THE X-FILES, 11.2 – ‘This’

the x-files - this

I didn’t hate last week’s premiere (although it was another convoluted mess of ideas about a government conspiracy nobody cares about), but it’s a relief to see The X-Files back doing what it always did best: a standalone adventure with Mulder (David Duchovny) and Scully (Gillian Anderson) right at the centre, working together against all the odds and not knowing who to trust.

“This” was written and directed by The X-Files veteran Glen Morgan, whose scripts with James Wong were arguably creative peaks in the mid-1990s, as the series began to deteriorate once they left. It’s a shame Morgan and Wong aren’t writing partners now, as the projects they do separately always seem to be missing something to me, which is possibly why “This” was an entertaining hour lacking in some areas. I’ll soon forget about.

It opened very strongly, with Mulder and Scully asleep on a sofa at home, awoken by a garbled video-call from Ringo Langley (Dean Haglund), one of the three Lone Gunmen conspiracy nerds. For those who stopped watching X-Files once Duchovny quit the series, those cult characters were killed off in season 9’s “Jump the Shark”, so at first it seemed to be a mysterious warning Langley had recorded to autodial Mulder after a mysterious trigger comes to pass. Minutes later, three assassins (who resembled the Lone Gunmen in silhouette), arrived at the house to try and kill our heroes, before a Blackwater-style private army led by a Russian swept in for a second attempt. Mulder and Scully managed to escape, meeting up with Skinner (Mitch Pileggi), before going on the run to figure out what Langley’s message means, if he’s somehow still alive, and why someone wants them both dead…

the x-files - this
“This” told a messy storyline, and I still don’t understand why certain things happened and Mulder and Scully were targeted so aggressively. By the end, they realised that Langley’s one of hundreds of minds that were digitised and uploaded onto a Manhattan server, becoming part of a “digital afterlife” that new villain Erika Price (Barbara Hershey) has created to keep mankind in existence once the world ends. Quite why a nerd like Langley was selected for this procedure wasn’t clear to me, as he would surely be a terrible candidate and risk blowing the lid on everything. And if the only real problem here is that digital-Langley got a message out to the real world, imploring Mulder to shutdown the server because it’s essential a virtual prison for electronic souls, why not fix that issue at its source rather than go after Mulder? I don’t understand how Langley was able to make a video-call from inside a top secret server, either. That’s quite the security flaw.

the x-files - this

Still, ignoring some of my complains about how this episode’s logic hung together by the end, it was fun and fast-paced in the moment to perhaps try and hide these issues. Mulder and Scully on the lam, pursued by deadly intelligence agents, finding clues and solving problems to get to the bottom of a big mystery, is an entertaining framework for any X-Files storyline. I especially loved the nighttime scene at Arlington National Cemetery, where the birthdates of the buried Lone Gunmen were revealed to be coordinates to a nearby grave containing a QR code where Deep Throat (the government insider who started Mulder down this path) was interred. We even learned Deep Throat’s real name — Ronald Pakula — his surname likely a nod to Alan Pakula, director of conspiracy movie All the President’s Men (1976).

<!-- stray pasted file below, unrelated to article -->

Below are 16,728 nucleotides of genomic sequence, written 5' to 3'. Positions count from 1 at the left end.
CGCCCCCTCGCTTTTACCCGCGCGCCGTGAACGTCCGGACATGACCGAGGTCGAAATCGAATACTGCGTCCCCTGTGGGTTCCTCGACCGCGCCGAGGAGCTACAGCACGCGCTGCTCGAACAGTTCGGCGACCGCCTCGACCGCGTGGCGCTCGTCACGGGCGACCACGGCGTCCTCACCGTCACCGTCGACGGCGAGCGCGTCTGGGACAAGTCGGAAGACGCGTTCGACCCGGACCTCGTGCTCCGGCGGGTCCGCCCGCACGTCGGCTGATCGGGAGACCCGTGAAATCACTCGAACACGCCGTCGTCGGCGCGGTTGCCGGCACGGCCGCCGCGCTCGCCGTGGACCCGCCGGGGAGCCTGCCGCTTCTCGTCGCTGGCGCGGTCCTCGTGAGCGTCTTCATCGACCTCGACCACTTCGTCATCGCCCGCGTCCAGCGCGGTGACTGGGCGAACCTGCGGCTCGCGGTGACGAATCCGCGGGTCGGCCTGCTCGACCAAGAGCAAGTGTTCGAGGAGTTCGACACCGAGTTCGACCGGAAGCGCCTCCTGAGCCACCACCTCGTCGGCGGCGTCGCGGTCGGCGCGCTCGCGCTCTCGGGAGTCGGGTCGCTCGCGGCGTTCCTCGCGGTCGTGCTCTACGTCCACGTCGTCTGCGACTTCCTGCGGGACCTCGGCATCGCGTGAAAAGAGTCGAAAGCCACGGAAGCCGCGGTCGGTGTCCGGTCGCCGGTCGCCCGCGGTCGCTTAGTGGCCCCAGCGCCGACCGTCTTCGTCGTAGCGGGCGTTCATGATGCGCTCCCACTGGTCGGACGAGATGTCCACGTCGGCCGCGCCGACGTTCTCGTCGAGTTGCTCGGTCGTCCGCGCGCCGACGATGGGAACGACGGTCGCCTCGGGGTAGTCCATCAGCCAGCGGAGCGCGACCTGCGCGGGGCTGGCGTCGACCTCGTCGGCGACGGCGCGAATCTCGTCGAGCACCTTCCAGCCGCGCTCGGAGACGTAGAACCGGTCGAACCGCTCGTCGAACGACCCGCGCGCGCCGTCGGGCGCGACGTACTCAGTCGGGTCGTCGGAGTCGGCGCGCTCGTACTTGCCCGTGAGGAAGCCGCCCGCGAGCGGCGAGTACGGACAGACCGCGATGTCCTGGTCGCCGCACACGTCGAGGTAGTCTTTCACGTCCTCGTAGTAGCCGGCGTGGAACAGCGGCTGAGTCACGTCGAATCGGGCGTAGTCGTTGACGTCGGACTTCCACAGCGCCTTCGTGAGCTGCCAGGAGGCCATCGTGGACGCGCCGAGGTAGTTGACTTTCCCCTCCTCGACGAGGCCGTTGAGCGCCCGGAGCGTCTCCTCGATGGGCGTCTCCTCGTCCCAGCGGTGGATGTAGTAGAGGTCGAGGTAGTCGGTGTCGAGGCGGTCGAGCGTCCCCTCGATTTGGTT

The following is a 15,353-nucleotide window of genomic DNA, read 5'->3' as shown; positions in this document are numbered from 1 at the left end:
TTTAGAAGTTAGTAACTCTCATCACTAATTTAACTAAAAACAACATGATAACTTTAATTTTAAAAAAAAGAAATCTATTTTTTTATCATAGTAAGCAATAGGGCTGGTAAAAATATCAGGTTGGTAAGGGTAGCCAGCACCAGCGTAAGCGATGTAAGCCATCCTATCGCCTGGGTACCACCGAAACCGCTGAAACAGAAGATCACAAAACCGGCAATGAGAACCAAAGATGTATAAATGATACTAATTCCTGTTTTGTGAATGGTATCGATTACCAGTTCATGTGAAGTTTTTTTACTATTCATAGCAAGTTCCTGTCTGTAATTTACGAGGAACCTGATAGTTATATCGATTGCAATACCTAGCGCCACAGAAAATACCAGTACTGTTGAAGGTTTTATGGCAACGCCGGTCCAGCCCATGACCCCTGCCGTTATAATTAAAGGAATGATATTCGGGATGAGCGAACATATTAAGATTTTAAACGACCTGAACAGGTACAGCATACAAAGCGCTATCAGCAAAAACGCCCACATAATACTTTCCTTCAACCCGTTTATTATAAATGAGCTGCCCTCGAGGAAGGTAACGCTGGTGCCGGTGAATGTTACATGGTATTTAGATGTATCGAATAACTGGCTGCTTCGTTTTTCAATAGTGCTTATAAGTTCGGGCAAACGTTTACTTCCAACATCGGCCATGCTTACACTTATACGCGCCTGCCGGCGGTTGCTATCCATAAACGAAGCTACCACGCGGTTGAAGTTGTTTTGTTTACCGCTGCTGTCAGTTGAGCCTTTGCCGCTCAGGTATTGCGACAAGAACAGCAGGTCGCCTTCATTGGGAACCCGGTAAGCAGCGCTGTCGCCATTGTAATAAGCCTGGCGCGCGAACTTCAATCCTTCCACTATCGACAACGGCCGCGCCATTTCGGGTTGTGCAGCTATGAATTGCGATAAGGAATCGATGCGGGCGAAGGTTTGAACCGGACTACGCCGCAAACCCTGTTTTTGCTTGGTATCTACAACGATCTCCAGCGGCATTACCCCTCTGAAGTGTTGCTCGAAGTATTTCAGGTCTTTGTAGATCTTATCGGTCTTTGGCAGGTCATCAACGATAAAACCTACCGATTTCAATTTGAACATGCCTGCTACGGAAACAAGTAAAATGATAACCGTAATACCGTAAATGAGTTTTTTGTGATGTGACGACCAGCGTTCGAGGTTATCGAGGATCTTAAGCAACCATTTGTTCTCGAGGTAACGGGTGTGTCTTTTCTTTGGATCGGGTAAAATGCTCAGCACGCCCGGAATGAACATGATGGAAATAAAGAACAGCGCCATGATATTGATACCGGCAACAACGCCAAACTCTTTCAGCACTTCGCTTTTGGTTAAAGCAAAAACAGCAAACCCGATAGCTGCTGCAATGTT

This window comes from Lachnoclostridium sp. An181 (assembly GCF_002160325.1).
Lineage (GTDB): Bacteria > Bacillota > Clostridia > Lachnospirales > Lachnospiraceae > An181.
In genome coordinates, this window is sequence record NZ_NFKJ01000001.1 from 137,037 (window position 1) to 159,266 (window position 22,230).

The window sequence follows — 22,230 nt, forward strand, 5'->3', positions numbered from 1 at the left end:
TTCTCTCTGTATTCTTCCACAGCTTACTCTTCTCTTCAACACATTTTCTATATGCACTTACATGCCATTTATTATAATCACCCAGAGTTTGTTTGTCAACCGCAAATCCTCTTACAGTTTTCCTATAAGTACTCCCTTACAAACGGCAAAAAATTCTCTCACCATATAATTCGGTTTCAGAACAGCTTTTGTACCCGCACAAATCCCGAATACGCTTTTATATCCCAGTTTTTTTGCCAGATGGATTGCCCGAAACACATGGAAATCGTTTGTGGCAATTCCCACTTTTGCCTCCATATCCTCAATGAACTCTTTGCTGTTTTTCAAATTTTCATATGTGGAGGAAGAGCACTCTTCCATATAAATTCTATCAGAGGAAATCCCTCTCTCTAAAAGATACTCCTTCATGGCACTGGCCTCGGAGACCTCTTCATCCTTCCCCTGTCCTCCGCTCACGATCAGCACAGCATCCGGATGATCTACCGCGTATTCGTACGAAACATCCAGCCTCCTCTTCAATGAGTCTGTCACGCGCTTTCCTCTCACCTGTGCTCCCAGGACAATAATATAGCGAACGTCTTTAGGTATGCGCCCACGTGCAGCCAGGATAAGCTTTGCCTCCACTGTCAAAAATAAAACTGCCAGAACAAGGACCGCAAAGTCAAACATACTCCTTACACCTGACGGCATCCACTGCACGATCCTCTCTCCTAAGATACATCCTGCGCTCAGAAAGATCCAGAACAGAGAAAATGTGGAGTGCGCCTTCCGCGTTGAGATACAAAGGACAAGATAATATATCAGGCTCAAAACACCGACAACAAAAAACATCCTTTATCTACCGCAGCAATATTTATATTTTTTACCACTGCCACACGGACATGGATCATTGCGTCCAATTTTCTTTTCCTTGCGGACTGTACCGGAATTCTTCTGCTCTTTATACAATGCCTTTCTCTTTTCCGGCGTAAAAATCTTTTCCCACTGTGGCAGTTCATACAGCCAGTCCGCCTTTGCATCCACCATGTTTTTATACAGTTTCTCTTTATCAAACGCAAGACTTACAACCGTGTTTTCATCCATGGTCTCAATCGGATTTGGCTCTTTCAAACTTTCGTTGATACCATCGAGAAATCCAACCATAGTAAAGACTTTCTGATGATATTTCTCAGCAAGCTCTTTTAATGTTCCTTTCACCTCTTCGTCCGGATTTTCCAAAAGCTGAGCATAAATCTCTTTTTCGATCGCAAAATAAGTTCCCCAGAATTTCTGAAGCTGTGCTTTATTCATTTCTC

the x-files - this

There were plenty of other in-jokes and references to classic episodes in “This”, as most of Glen Morgan’s scripts tend to have. I noticed a grave belonging to producer/editor Julie Ng (who worked on Morgan and Wong’s Final Destination franchise), and there was a digitised x-file about “Home, Pennsylvania” (location of the infamous season 4 episode about inbred cannibals). For a relatively serious life-and-death escapade, there was also a surprising amount of comedy — such as Langley’s desktop files containing a ‘Spank Bank’ folder on Scully, Mulder pondering the deliciousness of a internet cafe’s muffin, a moment when he almost puked on Scully after a gruelling fist-fight, a Hannibal Lecter name-check (Anderson was a semi-regular on NBC’s Hannibal), and even a suggestion that handcuffs are part of their kinky sex life. The ‘shippers probably went into meltdown.

Since its season 10 revival, The X-Files keeps finding awkward ways to remind us that times have changed, and “This” mentioned the numerous intelligence agencies that are bigger players in the 21st-century, together with foreign enemies like ISIS. It’s fair to bring this up, but in some ways it also makes X-Files seem like a relic from a simpler past that has no real business being here. The concept of creating a digital Noah’s Ark isn’t something I remember classic episodes doing, but a few probably came close. The show ate a lot of material back in the day. But if it was indeed fresh terrain, beyond what anyone thought would be possible 20 years ago, that’s great, but the idea isn’t particularly original. There was no unique twist here, just questions about why they were bothering to upload people like author Michael Crichton. And yes, Black Mirror has covered this “electronic afterlife” idea with a great deal more depth and emotional impact.

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